That is partially made up for by the rear LED lights, which have a great signature when on at night, they actually look almost exactly the same as the Cayman. In the front, the LEDs are places in a square around the headlight, which I'm not necessarily sold on. It's also not that creative. With other manufacturers doing truly creative daytime running lights with LED strips, the idea that Porsche has literally settled on four LEDs in the light as its signature reeks of them just going "they say we need LEDs, we shall give them LEDs."
But you aren't looking at the Panamera when you're driving it, are you? No, you're inside, where it's a simply wonderful place to be. There are large, clear gauges, a leather wrapped dash, and a great wheel with wonderful paddles. The seats are comfortable for the long haul. The center console is chock full of buttons. Like it has every button. There are no buttons left for anyone else.
Thing is, it's simple to operate once you know where buttons are. Though I should note that where I rested my hand to operate the touch screen repeatedly turned on the heated seats. I though my copilot GF Williams was playing a trick on me and trying to burn my ass. I blamed him repeatedly until I realized what was happening. Still, that is a good prank. Try it out sometime.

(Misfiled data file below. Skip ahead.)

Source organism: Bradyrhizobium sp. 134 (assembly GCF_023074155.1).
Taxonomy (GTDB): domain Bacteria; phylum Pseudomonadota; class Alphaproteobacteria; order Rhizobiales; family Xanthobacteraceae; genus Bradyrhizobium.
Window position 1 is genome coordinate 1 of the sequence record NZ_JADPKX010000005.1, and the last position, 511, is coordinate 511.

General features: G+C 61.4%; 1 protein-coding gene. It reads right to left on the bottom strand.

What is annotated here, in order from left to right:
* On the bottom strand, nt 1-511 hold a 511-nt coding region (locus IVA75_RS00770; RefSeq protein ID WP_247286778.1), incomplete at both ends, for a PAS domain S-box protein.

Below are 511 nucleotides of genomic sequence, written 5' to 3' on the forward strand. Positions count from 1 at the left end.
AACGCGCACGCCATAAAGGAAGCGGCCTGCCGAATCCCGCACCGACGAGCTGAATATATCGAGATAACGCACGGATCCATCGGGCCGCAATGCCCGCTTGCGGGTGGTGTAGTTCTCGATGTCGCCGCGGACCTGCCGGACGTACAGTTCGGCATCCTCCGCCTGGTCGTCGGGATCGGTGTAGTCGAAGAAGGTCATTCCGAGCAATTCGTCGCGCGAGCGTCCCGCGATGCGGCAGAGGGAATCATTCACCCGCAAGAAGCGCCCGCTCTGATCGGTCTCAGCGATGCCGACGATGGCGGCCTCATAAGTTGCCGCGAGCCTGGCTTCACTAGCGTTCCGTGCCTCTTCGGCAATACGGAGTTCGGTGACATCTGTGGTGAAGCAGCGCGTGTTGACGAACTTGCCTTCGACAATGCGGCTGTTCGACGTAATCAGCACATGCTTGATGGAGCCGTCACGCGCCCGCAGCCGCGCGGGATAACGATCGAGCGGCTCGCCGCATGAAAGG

It looks expensive inside, which is a good thing because it is expensive inside. I drove Christian von Koenigsegg in it to a coffee shop, where he commented that it looked great. He also noted that some of the stitching looked like it was uneven, which he also thinks was done on purpose to make it look handmade. Clever if true, Porsche.
The change from V8 to V6 increased power and decreased weight. That's a great combination to improve performance and fuel consumption.
But it's not like the Panamera lost 700 pounds like the F150 and the new Range Rovers. Acceleration isn't massively improved to be like "holy hell, this thing is in a new league." It's quick, but on the Autobahn it had acceleration similar to a C320 Estate that I was running with. It was a little quicker than the C320, but not able to leave it in the dust.
Still, it has no problem getting to 240 kmh (the limit of the snow tires that were on the car). If you want real nutso speed, get the Turbo or Turbo S. The 4S is fast, especially with launch control, but it isn't shocking in any way.
This test car has Porsche's carbon ceramic brakes on them. They don't heat up as fast as the steelies, which is good, because this is a heavy car.
The pedal travel is progressive with the meat of the action starting to occur when the pedal is pressed halfway. If this were a track car or a high performance road car, I'd be complaining that they don't grab harder and sooner, but for an executive class sedan needs smooth braking as to not disturb the premium business dynamism that's occurring inside.
This is one of those rare cars that can seamlessly blend comfortable highway cruising with back road and track aggression. And it isn't just the smooth perfection of the Autobahn that makes it ride great. It masks the imperfections that you don't want to feel and communicates what you need to know.